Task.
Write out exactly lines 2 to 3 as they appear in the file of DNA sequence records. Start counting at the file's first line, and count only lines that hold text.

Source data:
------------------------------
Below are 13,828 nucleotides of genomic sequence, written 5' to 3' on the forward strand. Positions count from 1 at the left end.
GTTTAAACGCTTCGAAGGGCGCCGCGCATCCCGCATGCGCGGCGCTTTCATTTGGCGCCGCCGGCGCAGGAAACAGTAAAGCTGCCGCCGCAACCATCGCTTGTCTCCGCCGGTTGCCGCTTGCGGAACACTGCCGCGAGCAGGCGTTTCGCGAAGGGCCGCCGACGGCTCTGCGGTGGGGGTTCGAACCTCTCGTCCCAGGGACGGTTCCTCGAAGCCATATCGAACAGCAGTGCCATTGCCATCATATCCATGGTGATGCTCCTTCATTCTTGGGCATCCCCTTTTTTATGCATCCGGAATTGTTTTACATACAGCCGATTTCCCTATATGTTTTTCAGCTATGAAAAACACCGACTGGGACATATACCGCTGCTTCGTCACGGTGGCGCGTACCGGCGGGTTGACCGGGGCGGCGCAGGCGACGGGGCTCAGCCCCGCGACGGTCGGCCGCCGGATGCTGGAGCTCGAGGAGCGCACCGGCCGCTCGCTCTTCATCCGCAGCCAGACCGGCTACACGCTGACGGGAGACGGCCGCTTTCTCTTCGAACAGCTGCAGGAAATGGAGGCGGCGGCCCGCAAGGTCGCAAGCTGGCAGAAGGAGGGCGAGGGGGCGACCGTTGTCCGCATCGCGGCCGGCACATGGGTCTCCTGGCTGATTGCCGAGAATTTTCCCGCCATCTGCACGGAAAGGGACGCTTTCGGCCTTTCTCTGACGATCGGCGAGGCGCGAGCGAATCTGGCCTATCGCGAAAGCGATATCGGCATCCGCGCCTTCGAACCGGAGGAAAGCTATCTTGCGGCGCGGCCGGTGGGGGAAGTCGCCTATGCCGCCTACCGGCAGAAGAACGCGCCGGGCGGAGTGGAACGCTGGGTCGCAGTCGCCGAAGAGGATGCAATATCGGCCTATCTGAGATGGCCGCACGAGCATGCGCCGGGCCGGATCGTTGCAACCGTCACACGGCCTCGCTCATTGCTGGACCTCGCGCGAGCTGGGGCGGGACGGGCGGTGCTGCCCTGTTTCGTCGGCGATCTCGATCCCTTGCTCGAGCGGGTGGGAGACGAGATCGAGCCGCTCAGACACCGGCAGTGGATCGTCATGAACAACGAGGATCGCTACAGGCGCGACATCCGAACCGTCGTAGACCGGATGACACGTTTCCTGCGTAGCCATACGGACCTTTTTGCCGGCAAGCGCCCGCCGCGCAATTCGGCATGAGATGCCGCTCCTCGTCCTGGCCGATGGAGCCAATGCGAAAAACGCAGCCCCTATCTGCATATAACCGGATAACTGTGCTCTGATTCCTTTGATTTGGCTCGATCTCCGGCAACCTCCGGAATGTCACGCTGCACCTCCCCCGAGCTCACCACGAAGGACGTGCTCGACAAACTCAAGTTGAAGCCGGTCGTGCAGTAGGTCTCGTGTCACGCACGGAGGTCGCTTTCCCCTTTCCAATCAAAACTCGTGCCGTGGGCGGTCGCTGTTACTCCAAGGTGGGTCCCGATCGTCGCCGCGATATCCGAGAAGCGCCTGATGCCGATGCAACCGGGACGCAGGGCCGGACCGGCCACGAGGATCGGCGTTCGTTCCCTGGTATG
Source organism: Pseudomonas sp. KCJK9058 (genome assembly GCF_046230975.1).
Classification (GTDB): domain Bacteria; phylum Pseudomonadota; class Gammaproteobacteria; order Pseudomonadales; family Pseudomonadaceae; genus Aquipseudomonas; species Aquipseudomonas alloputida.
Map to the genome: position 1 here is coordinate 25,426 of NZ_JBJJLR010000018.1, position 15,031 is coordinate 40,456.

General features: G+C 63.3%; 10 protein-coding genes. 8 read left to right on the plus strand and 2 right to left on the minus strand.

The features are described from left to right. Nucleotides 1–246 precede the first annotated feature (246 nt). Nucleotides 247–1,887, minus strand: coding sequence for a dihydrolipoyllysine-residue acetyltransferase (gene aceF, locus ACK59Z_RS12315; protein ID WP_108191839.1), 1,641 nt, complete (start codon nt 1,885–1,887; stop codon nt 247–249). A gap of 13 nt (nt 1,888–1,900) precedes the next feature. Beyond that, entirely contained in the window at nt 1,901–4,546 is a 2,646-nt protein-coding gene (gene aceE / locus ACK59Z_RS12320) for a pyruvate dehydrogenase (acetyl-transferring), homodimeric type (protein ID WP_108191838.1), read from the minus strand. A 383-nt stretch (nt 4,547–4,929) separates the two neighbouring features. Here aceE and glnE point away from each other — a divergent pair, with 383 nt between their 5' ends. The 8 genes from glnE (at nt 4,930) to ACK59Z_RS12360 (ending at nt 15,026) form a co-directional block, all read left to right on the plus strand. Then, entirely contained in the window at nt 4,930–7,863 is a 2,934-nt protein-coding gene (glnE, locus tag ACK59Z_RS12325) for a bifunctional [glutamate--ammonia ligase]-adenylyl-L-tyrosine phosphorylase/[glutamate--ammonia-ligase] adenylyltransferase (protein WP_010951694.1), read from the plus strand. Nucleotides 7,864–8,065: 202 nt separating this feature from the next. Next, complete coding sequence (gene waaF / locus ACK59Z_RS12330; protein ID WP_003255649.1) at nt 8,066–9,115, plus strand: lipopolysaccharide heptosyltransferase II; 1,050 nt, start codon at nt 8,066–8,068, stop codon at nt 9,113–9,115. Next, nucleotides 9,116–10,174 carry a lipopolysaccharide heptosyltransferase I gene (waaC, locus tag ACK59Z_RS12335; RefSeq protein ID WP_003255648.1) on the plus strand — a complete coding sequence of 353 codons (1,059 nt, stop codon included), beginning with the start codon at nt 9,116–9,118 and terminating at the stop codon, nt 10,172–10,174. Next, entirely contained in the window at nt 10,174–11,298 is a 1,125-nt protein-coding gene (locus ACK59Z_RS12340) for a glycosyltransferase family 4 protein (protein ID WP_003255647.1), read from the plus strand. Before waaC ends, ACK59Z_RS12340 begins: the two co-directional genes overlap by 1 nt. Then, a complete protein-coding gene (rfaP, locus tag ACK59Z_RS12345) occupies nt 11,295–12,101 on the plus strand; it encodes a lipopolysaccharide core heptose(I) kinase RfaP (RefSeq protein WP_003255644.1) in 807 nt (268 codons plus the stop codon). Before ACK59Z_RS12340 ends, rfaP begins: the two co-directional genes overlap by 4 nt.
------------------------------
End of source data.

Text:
GTTTAAACGCTTCGAAGGGCGCCGCGCATCCCGCATGCGCGGCGCTTTCATTTGGCGCCGCCGGCGCAGGAAACAGTAAAGCTGCCGCCGCAACCATCGCTTGTCTCCGCCGGTTGCCGCTTGCGGAACACTGCCGCGAGCAGGCGTTTCGCGAAGGGCCGCCGACGGCTCTGCGGTGGGGGTTCGAACCTCTCGTCCCAGGGACGGTTCCTCGAAGCCATATCGAACAGCAGTGCCATTGCCATCATATCCATGGTGATGCTCCTTCATTCTTGGGCATCCCCTTTTTTATGCATCCGGAATTGTTTTACATACAGCCGATTTCCCTATATGTTTTTCAGCTATGAAAAACACCGACTGGGACATATACCGCTGCTTCGTCACGGTGGCGCGTACCGGCGGGTTGACCGGGGCGGCGCAGGCGACGGGGCTCAGCCCCGCGACGGTCGGCCGCCGGATGCTGGAGCTCGAGGAGCGCACCGGCCGCTCGCTCTTCATCCGCAGCCAGACCGGCTACACGCTGACGGGAGACGGCCGCTTTCTCTTCGAACAGCTGCAGGAAATGGAGGCGGCGGCCCGCAAGGTCGCAAGCTGGCAGAAGGAGGGCGAGGGGGCGACCGTTGTCCGCATCGCGGCCGGCACATGGGTCTCCTGGCTGATTGCCGAGAATTTTCCCGCCATCTGCACGGAAAGGGACGCTTTCGGCCTTTCTCTGACGATCGGCGAGGCGCGAGCGAATCTGGCCTATCGCGAAAGCGATATCGGCATCCGCGCCTTCGAACCGGAGGAAAGCTATCTTGCGGCGCGGCCGGTGGGGGAAGTCGCCTATGCCGCCTACCGGCAGAAGAACGCGCCGGGCGGAGTGGAACGCTGGGTCGCAGTCGCCGAAGAGGATGCAATATCGGCCTATCTGAGATGGCCGCACGAGCATGCGCCGGGCCGGATCGTTGCAACCGTCACACGGCCTCGCTCATTGCTGGACCTCGCGCGAGCTGGGGCGGGACGGGCGGTGCTGCCCTGTTTCGTCGGCGATCTCGATCCCTTGCTCGAGCGGGTGGGAGACGAGATCGAGCCGCTCAGACACCGGCAGTGGATCGTCATGAACAACGAGGATCGCTACAGGCGCGACATCCGAACCGTCGTAGACCGGATGACACGTTTCCTGCGTAGCCATACGGACCTTTTTGCCGGCAAGCGCCCGCCGCGCAATTCGGCATGAGATGCCGCTCCTCGTCCTGGCCGATGGAGCCAATGCGAAAAACGCAGCCCCTATCTGCATATAACCGGATAACTGTGCTCTGATTCCTTTGATTTGGCTCGATCTCCGGCAACCTCCGGAATGTCACGCTGCACCTCCCCCGAGCTCACCACGAAGGACGTGCTCGACAAACTCAAGTTGAAGCCGGTCGTGCAGTAGGTCTCGTGTCACGCACGGAGGTCGCTTTCCCCTTTCCAATCAAAACTCGTGCCGTGGGCGGTCGCTGTTACTCCAAGGTGGGTCCCGATCGTCGCCGCGATATCCGAGAAGCGCCTGATGCCGATGCAACCGGGACGCAGGGCCGGACCGGCCACGAGGATCGGCGTTCGTTCCCTGGTATG
Source organism: Pseudomonas sp. KCJK9058 (genome assembly GCF_046230975.1).